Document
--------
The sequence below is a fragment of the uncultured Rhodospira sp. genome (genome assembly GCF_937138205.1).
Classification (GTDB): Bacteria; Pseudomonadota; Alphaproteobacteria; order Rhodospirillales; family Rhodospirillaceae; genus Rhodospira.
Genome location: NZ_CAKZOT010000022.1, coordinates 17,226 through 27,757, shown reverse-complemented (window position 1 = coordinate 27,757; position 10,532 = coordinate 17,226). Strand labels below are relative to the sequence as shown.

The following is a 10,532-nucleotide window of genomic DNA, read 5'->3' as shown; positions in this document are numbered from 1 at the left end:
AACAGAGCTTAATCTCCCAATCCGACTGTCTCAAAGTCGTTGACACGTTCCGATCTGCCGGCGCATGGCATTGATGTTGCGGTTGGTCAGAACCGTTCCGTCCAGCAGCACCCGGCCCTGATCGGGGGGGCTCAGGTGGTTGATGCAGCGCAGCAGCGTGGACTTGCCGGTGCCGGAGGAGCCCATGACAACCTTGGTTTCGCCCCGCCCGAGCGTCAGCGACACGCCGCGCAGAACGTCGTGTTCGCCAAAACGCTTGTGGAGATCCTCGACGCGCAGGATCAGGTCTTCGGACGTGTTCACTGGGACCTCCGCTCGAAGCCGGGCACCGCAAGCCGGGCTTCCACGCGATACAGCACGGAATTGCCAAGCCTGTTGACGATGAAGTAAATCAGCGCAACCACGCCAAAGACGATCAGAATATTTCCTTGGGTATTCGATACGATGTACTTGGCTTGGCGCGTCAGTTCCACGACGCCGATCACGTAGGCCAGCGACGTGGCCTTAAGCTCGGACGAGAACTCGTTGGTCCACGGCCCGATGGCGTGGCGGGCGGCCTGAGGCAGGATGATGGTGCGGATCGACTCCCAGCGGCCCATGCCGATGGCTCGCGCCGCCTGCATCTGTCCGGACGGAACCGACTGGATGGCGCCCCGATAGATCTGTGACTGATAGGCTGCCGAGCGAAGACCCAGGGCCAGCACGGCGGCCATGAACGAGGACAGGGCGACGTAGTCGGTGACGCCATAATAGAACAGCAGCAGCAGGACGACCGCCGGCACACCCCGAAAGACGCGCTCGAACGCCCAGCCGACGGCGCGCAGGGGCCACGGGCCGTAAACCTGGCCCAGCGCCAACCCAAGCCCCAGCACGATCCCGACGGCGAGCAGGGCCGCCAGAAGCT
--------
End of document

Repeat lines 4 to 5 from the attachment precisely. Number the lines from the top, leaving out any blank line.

The following is a 10,532-nucleotide window of genomic DNA, read 5'->3' as shown; positions in this document are numbered from 1 at the left end:
AACAGAGCTTAATCTCCCAATCCGACTGTCTCAAAGTCGTTGACACGTTCCGATCTGCCGGCGCATGGCATTGATGTTGCGGTTGGTCAGAACCGTTCCGTCCAGCAGCACCCGGCCCTGATCGGGGGGGCTCAGGTGGTTGATGCAGCGCAGCAGCGTGGACTTGCCGGTGCCGGAGGAGCCCATGACAACCTTGGTTTCGCCCCGCCCGAGCGTCAGCGACACGCCGCGCAGAACGTCGTGTTCGCCAAAACGCTTGTGGAGATCCTCGACGCGCAGGATCAGGTCTTCGGACGTGTTCACTGGGACCTCCGCTCGAAGCCGGGCACCGCAAGCCGGGCTTCCACGCGATACAGCACGGAATTGCCAAGCCTGTTGACGATGAAGTAAATCAGCGCAACCACGCCAAAGACGATCAGAATATTTCCTTGGGTATTCGATACGATGTACTTGGCTTGGCGCGTCAGTTCCACGACGCCGATCACGTAGGCCAGCGACGTGGCCTTAAGCTCGGACGAGAACTCGTTGGTCCACGGCCCGATGGCGTGGCGGGCGGCCTGAGGCAGGATGATGGTGCGGATCGACTCCCAGCGGCCCATGCCGATGGCTCGCGCCGCCTGCATCTGTCCGGACGGAACCGACTGGATGGCGCCCCGATAGATCTGTGACTGATAGGCTGCCGAGCGAAGACCCAGGGCCAGCACGGCGGCCATGAACGAGGACAGGGCGACGTAGTCGGTGACGCCATAATAGAACAGCAGCAGCAGGACGACCGCCGGCACACCCCGAAAGACGCGCTCGAACGCCCAGCCGACGGCGCGCAGGGGCCACGGGCCGTAAACCTGGCCCAGCGCCAACCCAAGCCCCAGCACGATCCCGACGGCGAGCAGGGCCGCCAGAAGCT